The front of this mosque shows typical examples of the Gjarati style, having a round minar on either side of the central arch. On both sides of this, there are arch-shaped entrances. The upper part of these two minars has collapsed. However, the rich decorative patterns in the lower part and a balcony and its supports in the upper part demonstrate beautiful form, showing a mixture of Hindu and Muslim style.

 The central part, partitioned by the minars, is built on higher ground than the edges. This part is supported by pillars piled in two tiers, forming a well-hole with a dome. The rooms on either side each have a central dome in the 12-pillared style respectively. Each large dome is surrounded by small domes. The ceiling inside the dome is decorated by Hindu/Jain decorative patterns. The central mihrab is also decorated by sculptures and patterns in a complicated style. These create the unique atmosphere of the glittering prayer room of the Gjarati mosque.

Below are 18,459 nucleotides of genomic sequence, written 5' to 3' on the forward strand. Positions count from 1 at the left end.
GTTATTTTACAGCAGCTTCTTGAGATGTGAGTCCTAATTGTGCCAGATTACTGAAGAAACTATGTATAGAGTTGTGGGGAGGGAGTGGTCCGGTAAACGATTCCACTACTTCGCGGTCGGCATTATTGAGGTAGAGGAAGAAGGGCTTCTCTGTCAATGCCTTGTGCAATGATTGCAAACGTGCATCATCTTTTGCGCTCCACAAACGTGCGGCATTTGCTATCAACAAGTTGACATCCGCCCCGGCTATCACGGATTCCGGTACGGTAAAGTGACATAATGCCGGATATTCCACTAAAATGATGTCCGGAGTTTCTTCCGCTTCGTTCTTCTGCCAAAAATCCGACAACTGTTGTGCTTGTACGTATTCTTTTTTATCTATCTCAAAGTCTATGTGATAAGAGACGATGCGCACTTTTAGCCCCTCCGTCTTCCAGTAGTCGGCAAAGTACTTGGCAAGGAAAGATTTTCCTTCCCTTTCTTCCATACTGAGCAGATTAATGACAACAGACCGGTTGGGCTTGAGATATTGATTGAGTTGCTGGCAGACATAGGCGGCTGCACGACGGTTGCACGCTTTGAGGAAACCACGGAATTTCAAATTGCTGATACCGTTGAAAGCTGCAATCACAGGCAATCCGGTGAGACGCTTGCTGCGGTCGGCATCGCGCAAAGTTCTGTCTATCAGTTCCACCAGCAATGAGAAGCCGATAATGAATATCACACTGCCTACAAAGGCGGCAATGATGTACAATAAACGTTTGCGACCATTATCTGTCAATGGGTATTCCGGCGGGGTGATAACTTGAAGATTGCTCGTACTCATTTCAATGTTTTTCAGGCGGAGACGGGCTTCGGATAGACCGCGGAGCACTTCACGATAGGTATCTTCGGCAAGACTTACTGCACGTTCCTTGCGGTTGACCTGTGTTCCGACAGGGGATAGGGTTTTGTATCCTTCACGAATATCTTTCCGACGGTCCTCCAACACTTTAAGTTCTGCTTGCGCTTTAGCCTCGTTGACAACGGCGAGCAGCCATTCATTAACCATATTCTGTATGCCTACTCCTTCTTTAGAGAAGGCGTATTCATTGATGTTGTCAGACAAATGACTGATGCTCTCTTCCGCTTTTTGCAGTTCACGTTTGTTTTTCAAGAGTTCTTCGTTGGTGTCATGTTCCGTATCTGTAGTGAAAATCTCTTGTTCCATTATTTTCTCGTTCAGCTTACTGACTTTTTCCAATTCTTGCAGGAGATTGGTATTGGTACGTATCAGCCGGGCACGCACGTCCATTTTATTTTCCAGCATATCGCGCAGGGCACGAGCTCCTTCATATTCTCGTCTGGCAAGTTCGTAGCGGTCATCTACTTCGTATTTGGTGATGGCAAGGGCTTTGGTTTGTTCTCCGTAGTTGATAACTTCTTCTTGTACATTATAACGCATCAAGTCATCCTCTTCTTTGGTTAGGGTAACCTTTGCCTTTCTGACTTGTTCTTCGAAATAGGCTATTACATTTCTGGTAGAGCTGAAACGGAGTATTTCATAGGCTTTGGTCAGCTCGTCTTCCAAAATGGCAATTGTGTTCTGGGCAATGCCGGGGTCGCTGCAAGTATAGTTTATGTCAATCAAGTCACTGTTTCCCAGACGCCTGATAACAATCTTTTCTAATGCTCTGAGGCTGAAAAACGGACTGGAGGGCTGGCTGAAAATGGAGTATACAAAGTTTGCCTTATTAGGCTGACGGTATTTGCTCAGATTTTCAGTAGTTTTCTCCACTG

This site is surrounded by wide walls. The tomb is situated in the northeastern part of the site. It has a majestic nearly semi-circular dome. This part follows the usual form of Gjarati style, having a central building of 12-pillared style on a higher ground, surrounded by corridors consisting of 20 pillars. This feature is seen in the tomb of Rani Sipari and Rani Rupmati. The corridors have a total of eight small domes in the corners and the centre. Compared to the mosque, there are no significant sculptures and patterns in this tomb. In the central part of this tomb, there are some tombstones remaining. However, it is not clear which one belongs to woman after which this tomb was named. There is a theory that the tomb remaining on the ground near the mosque is her tomb. (Matsuo Ara)